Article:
A P Singh, R N Wakeling, D R Page
Bacteria are important degraders of cooling tower timbers: New Zealand experience
1995 - IRG/WP 95-10128
Microscopic examinations of CCA-treated Pinus radiata timbers in industrial cooling towers in New Zealand showed bacteria and soft rot fungi to be primarily responsible for the decay of these timbers. Of these micro-organisms, erosion bacteria appeared to be most widespread, attacking wood cell walls independently as well as together with tunnelling bacteria and soft rot fungi. Tunnelling bacteria attacked wood often with soft rot fungi, and less commonly with erosion bacteria. Sampling of wood from different locations in the cooling towers inspected indicated erosion bacteria to be most tolerant of oxygen limiting conditions among the microorganisms which attacked the wood, as bacterial erosion was the only type of decay present in the wood constantly saturated with water. The evidence presented of the presence of widespread bacterial attacks of industrial cooling tower timbers in New Zealand is the basis for recognising bacterial importance in the deterioration of cooling tower timbers.
A P Singh, R N Wakeling
Soft-rot in Tabebuia sp. wood used in water cooling tower:
identification and degradation capacity of the fungi
1998 - IRG/WP 98-10253
Tabebuia sp. (ipe), a native Brazilian wood, is considered of high natural resistance to decaying fungi, and has been used in harsh environments, as cooling towers. Fifty-one fungi, belonging to mitosporic fungi group (Fungi Imperfecti), were isolated from deteriorated Tabebuia sp. wood samples, collected from the mist eliminator and packing of a cooling tower in operation for about 23 years. The degradation capacity of these fungi was evaluated by soft-rot tests using Eucalyptus grandis and Pinus elliottii wood. The microscopic examination of wood sections showed that Acremonium sp., A. kiliense, Phialophora sp. and Phialophora butyrii caused type 1 soft-rot attack in both mod species, while Fusarium oxysporum, Gliocladium spp., Moniliella-like, Penicillium sp., Pullularia pullulans, Trichoderma spp. and Verticillium sp. were not able to produce the same attack. These results and the analyses of weight loss suggested that Acremonium spp. and Phialophora spp. more important decaying organisms of Tabebuia sp. in the cooling tower.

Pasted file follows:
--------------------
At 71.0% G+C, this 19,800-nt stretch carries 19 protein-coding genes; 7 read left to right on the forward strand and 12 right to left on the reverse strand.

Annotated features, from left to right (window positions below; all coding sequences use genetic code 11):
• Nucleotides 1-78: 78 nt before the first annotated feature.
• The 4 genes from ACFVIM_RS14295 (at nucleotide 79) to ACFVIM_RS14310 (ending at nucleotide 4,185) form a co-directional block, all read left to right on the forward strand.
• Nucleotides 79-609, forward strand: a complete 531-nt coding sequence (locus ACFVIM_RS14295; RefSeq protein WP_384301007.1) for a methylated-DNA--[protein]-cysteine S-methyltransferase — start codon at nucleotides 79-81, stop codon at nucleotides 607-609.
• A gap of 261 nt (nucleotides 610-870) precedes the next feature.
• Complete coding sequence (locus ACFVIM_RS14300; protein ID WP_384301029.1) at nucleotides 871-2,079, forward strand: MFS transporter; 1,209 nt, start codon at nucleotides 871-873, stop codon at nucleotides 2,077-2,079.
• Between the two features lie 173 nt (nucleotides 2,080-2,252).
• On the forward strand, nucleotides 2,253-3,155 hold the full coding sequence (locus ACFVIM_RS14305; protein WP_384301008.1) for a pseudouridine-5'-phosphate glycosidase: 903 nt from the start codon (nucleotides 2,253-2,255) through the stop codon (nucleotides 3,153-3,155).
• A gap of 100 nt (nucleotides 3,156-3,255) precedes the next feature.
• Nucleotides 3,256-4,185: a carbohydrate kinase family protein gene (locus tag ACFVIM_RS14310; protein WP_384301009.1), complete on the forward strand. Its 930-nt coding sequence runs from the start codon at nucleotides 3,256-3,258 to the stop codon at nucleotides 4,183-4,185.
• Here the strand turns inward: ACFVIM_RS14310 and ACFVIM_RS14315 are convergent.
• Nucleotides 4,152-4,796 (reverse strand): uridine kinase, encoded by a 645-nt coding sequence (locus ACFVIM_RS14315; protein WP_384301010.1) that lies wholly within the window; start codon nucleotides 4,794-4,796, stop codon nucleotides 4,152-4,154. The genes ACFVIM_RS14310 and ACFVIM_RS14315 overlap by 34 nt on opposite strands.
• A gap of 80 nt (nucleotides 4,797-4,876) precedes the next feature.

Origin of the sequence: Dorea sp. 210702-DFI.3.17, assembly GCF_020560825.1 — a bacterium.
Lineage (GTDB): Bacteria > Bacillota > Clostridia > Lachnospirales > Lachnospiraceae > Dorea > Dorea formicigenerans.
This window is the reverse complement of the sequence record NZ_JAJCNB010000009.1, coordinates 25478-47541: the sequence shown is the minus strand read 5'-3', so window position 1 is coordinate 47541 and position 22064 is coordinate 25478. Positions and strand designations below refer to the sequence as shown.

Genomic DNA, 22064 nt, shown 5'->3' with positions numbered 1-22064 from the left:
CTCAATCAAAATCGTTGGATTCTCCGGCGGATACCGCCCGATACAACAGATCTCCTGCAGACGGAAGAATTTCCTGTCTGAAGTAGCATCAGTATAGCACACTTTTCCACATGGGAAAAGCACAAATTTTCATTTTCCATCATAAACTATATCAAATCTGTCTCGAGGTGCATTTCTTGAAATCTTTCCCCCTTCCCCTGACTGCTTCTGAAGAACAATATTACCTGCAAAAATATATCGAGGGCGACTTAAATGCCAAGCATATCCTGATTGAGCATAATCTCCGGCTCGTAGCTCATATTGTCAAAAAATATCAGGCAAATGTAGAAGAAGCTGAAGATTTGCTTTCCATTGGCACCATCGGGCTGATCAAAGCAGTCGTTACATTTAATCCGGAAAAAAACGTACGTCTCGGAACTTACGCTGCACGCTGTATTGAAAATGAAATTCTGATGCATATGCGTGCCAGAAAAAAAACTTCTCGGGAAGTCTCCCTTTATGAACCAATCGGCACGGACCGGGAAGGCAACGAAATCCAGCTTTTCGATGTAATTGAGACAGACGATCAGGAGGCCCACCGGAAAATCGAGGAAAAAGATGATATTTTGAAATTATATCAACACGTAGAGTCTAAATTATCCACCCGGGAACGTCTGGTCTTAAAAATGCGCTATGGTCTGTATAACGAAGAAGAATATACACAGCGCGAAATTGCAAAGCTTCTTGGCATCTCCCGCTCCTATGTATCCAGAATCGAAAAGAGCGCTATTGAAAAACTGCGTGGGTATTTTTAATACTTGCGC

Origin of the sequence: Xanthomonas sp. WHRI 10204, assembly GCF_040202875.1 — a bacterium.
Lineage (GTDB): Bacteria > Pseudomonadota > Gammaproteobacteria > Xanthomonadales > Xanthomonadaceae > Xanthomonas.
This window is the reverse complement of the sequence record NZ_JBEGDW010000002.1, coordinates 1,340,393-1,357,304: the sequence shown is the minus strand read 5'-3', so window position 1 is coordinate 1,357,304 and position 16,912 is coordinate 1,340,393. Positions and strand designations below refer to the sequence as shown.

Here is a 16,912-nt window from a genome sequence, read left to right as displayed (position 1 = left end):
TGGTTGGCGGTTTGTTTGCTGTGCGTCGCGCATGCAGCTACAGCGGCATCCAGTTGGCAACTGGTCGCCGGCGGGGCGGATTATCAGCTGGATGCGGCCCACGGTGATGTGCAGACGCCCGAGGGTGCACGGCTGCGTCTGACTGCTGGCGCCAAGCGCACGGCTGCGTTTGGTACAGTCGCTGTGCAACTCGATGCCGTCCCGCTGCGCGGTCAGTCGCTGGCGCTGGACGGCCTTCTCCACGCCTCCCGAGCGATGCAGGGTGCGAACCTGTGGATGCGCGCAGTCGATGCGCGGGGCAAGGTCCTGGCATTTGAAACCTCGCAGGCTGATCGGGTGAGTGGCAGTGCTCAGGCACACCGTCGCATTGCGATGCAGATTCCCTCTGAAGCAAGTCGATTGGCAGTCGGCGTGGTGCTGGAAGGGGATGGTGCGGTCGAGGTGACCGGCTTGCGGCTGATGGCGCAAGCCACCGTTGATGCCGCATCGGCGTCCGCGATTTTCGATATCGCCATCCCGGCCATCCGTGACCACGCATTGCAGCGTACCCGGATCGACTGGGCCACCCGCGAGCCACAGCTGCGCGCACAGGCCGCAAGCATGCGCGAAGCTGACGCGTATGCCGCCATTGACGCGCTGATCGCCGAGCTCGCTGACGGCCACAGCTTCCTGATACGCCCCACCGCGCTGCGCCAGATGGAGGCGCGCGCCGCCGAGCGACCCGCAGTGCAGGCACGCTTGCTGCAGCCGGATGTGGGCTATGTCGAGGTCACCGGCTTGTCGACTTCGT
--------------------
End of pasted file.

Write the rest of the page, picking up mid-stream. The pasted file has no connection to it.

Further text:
S Brazolin, M Tomazello, I H Schoenlein-Crusius
Bacteria and wood. A review of the literature relating to the presence, action and interaction of bacteria in wood
1971 - IRG/WP 101
S E Rossell, E G M Abbot, J F Levy
Status of wood preservation industry in India
2005 - IRG/WP 05-30388
The paper traces the history of wood preservation industry in India, listing various mile stones for creation of treating capacity. The preservation industry developed with the development of rail road system on the line of most other developed countries. The most popular wood preservatives are CCA, CCB, ACC, Creosote and recently LOSP have also appeared in the market. The major users of CCA is the Cooling tower industry, which use more than 50% of the current CCA produced in the country. CCB and Boric acid :Borax rule the furniture industry. The use of LOSP is picking up as brush on applications and in the remedial treatments. The overall picture of preservative used (around 1350 tons CCA equivalent) is quite disappointing considering the volumes of non-durable woods used annually 22.5 million m3.
Case study: “Riesenbühlturm”
2017 - IRG/WP 17-20599
In this case study four 7 m long Douglas fir crossbeams were investigated regarding the remaining metal and moisture content. The crossbeams were replaced from a timber tower after 10 years of service in the Black Forest region (South Germany) due to fungal decay. From each of the crossbeams five stem discs were taken and relevant parameters (density, moisture and remaining metal content) were determined at four points (3, 6, 9, and 12 o’clock position). The results confirm the hard treatability of Douglas fir sapwood. Remaining metal content correlates with the performance of the logs, whereby following ranking was found: Eastern crossbeam > Western ≈ Southern > Northern crossbeam Beside this, the results revealed that the highest remaining metal content was determined in discs taken close to the end-grain and -in general- in lower segments (6 o’clock position) of the discs. Furthermore it was found that the applied chromium-copper-ratio can be a useful tool for the interpretation of the remaining metal content vs. metal release. The investigation of the discs enabled the conclusion that the fungal infection started in the transition zone between sap- and heartwood due to core cracks, in combination with a longer period of internal wetness. Afterwards the infection expanded predominantly in a horizontal direction. In order to avoid an early failure of the new installed crossbeams, it was suggested to protect the upper side of the logs by means of stainless steel u-profiles against weathering. A first visual inspection of the covered beams did not show any signs of damages after three years.
E Melcher, J Müller